Fatigue is a common problem among working population. However, little is known about the association between occupational risk factors and acute fatigue symptoms, particularly in those working in developing countries. The study aims to identify occupational risk factors for acute fatigue symptoms among Indonesian beverage industry workers. Using validated self-administered questionnaires, 173 Indonesian beverage industry workers in various occupations (machine operator, forklift operator, salesmen/riders, and drivers) reported individual (age, gender, years of work, occupation, and smoking status), physical (working in sitting position, hand above shoulder, bent trunk, using vibrating hand tools, whole body vibration and lifting), psychosocial (effort, reward, over commitment, job satisfaction and work stress), and organisational (employment status and shift work) work factors. Acute fatigue symptoms was assessed by 5 validated questions using 7-likert scale, scored 0 to 6. A final acute fatigue symptoms calculated as the sum of score to the 5 questions, divided by 30, then multiplied by 100. These data were analysed by multivariate linear regression. Acute fatigue symptoms was associated with occupations, i.e. salesmen/riders (11.00, 95% CI 4.03-17.96) and drivers (7.36, 95% CI 0.76-13.95), sitting > 4 hours per day (7.92, 95% CI 2.18-13.65), lifting > 20kg (17.40, 95% CI 8.19-26.60), low over commitment (-7.49, 95% CI -12.23-(-2.74), and work stress (15.26, 95% CI 5.28-25.25). Interventions to reduce acute fatigue symptoms should be applied to both physical (sitting and lifting) and psychosocial factors (over commitment and work stress) with focus on salesmen/riders and drivers.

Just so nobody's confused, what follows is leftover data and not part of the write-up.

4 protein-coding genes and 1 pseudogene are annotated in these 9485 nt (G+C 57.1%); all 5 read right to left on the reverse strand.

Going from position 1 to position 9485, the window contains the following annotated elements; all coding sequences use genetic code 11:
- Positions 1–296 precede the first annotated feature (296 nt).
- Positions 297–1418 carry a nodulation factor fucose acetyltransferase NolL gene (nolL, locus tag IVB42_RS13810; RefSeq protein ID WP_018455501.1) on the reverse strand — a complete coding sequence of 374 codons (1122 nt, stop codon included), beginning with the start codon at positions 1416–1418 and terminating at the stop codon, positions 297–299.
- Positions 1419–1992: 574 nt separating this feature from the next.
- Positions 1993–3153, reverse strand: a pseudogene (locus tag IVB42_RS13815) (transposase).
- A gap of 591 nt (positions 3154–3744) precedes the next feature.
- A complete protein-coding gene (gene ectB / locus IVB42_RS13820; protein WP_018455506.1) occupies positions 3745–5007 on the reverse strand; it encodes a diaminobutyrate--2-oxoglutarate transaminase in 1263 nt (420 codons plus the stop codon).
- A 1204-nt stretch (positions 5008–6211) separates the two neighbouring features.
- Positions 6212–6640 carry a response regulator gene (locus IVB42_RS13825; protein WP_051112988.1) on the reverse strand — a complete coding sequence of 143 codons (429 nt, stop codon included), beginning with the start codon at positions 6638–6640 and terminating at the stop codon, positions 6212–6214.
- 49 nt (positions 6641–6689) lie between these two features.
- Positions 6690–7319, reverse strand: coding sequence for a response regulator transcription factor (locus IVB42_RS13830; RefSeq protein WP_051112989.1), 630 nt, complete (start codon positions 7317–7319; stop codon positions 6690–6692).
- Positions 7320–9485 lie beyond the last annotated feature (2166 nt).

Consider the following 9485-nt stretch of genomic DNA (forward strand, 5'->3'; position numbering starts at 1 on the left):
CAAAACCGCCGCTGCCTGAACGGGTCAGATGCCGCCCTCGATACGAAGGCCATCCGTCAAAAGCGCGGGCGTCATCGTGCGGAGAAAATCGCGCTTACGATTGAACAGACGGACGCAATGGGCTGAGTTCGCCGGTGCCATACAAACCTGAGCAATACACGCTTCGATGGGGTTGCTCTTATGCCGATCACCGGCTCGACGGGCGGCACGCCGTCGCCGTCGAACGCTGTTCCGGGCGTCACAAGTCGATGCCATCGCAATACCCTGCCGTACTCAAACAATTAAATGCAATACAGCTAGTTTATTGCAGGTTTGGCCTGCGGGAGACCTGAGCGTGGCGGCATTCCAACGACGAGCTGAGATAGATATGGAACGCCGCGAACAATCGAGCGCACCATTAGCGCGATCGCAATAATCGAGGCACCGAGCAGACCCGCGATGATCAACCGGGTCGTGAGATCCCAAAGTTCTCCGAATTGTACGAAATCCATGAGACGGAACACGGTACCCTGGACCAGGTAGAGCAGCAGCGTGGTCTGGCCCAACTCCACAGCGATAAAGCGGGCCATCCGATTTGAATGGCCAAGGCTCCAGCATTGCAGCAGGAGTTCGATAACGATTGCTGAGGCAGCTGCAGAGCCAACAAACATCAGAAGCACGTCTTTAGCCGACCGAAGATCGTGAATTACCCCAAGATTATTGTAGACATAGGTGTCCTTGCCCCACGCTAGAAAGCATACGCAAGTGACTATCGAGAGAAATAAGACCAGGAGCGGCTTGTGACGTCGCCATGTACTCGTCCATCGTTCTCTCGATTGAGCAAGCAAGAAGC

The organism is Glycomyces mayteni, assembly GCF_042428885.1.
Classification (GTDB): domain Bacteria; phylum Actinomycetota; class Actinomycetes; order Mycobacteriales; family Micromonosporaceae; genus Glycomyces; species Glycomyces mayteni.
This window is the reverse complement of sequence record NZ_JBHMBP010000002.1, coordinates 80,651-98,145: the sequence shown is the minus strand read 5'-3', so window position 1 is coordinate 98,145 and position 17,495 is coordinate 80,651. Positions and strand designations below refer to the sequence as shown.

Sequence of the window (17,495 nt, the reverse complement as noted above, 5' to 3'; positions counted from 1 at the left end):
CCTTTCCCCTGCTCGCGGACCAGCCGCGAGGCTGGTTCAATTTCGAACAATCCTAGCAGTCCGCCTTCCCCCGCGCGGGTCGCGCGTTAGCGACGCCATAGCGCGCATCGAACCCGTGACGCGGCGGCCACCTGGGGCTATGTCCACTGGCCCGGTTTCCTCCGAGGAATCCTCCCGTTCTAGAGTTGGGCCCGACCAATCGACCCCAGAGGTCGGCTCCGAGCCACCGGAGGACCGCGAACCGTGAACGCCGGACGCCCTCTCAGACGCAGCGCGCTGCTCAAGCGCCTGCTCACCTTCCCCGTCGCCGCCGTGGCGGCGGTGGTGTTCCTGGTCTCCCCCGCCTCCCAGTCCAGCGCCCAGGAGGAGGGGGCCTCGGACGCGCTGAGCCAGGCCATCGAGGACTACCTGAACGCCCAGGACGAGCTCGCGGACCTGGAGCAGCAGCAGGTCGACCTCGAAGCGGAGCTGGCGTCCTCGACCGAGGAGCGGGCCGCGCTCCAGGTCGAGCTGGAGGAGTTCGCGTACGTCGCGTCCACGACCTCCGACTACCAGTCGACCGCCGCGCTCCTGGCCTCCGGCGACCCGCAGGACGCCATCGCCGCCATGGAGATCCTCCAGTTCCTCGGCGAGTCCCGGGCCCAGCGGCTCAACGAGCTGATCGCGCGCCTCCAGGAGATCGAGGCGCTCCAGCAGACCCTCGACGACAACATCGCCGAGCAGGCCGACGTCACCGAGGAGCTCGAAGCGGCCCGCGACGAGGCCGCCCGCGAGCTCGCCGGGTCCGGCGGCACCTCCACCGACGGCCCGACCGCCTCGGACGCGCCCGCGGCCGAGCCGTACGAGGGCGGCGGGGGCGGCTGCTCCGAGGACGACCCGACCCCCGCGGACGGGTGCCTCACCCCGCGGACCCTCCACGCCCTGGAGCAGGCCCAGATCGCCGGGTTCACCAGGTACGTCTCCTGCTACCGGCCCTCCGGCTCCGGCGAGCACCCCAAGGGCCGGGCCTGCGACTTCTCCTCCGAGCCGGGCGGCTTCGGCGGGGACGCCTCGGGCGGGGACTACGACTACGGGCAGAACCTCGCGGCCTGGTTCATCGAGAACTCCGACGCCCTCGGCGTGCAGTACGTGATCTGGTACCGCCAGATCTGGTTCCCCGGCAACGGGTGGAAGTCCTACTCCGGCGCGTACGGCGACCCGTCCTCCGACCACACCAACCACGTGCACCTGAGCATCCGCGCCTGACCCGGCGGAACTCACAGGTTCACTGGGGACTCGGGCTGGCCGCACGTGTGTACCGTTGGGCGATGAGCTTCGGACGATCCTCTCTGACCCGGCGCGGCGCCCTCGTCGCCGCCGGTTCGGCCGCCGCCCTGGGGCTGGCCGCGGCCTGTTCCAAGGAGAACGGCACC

|Number of pages||3|
|Journal||Journal of International Dental and Medical Research|
|Publication status||Published - 1 Jan 2017|
- Developing country
- Manual handling
- Work-related risk factors